What next?

Having examined my feelings, seen what was at the heart of the matter and discussed it with wise friends, I was ready to pick myself up and devise a strategy for progress. So there I was, simple action plan in hand, knowing what I needed to do and how to keep myself on track.

So that’s how I tackled the issue:

What’s actually going on?

What else?

What help do I need?

What next?

I moved away from that feeling of something constantly bugging me and stopped waking up with a feeling of dread. Best of all, I started working with three external clients.

Today’s pebble for you to ponder:

Is there something you’re avoiding? Are you ready to do something about it?

What do you think?

Michelle

Turning over pebbles is the blog of Thinking Space Coaching. 

If you’d like to make progress in your work and life, why not email me to see how we can work together?

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9 Responses to What are you avoiding?

  1. Roger Martini says:

    I love the honesty here. This is something we all do – we make excuses why we haven’t done something and dress them up as reasons. And we think we’ve quieted the little voice.
    I put off doing things because I don’t have enough information – so there’s a risk of the unexpected or something (anything!) going wrong. But I know I will rarely ever have enough information. I end up acting when the feeling of inaction becomes too annoying to ignore anymore and this haste does not always lead to the best result.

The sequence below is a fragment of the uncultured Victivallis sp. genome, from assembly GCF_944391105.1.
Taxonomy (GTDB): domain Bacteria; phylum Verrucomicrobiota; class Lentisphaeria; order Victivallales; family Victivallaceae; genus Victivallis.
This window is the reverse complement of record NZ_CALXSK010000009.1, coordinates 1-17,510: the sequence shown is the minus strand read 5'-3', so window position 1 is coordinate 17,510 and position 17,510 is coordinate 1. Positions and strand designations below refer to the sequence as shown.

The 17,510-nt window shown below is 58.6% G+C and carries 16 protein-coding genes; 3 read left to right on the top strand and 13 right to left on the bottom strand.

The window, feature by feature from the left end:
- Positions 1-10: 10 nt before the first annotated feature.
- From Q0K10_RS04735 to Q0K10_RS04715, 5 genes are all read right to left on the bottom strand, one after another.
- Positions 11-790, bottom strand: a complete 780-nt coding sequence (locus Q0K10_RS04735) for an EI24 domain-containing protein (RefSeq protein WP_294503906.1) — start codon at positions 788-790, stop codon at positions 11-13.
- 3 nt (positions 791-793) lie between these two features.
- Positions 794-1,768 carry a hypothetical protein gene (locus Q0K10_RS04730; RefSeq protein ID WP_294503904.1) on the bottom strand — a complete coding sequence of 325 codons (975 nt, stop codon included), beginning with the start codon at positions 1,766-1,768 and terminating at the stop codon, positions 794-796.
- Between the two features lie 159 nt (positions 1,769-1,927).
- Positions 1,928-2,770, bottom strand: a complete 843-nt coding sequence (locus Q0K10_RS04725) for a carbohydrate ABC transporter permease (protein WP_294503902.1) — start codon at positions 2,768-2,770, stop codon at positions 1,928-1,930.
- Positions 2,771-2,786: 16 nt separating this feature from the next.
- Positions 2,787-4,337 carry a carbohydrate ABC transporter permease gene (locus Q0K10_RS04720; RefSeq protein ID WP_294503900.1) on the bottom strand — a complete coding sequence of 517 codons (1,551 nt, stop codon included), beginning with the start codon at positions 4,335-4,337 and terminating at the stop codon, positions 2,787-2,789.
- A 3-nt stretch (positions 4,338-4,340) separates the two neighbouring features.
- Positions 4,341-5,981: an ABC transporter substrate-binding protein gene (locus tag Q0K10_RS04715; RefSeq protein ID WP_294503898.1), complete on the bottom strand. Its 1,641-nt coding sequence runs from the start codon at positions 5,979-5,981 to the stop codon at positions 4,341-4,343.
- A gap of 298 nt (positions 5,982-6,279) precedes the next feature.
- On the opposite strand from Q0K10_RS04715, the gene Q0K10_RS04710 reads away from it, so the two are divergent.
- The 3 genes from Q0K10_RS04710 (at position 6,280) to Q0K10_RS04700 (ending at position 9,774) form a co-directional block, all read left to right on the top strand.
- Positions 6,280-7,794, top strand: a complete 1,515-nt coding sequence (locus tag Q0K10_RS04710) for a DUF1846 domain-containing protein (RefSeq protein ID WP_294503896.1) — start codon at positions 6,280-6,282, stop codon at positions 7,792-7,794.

So, I am trying to face the fear early and take conscious control of the issues and then act. At least then I act with a clear sense of purpose. I am finding this is a source of excitement: it has converted the fear of the unknown into the fun of the unexpected.

    And I get things done.

    • ‘I am finding this is a source of excitement: it has converted the fear of the unknown into the fun of the unexpected.’

      That’s a very inspiring statement! Thank you – and for your comment,
      Michelle

      • Rebecca says:

        Oh my! Yes, I can relate to this. In fact it was only last night I trawled through archives of paperwork to find that document I was ignoring and yes, it did feel better this morning when I woke up.

        Today I switched into ‘head down and do it’ mode over some other jobs that have been pressing the back of my mind. So, when I read your blog today I felt really encouraged, 1. that it isn’t just a problem that I face and 2. that it does feel sooo good not having the weight of the ‘avoided something’ on my shoulders! Thanks Michelle 🙂

      • Hooray that you’re feeling better about it already!
        Michelle

  2. K H says:

    Great tip! A helpful reminder that, by examining our fears they often diminish and we then realise we have a choice to work through the fear, to ask for support or to recognise a need to shift direction or pause. KH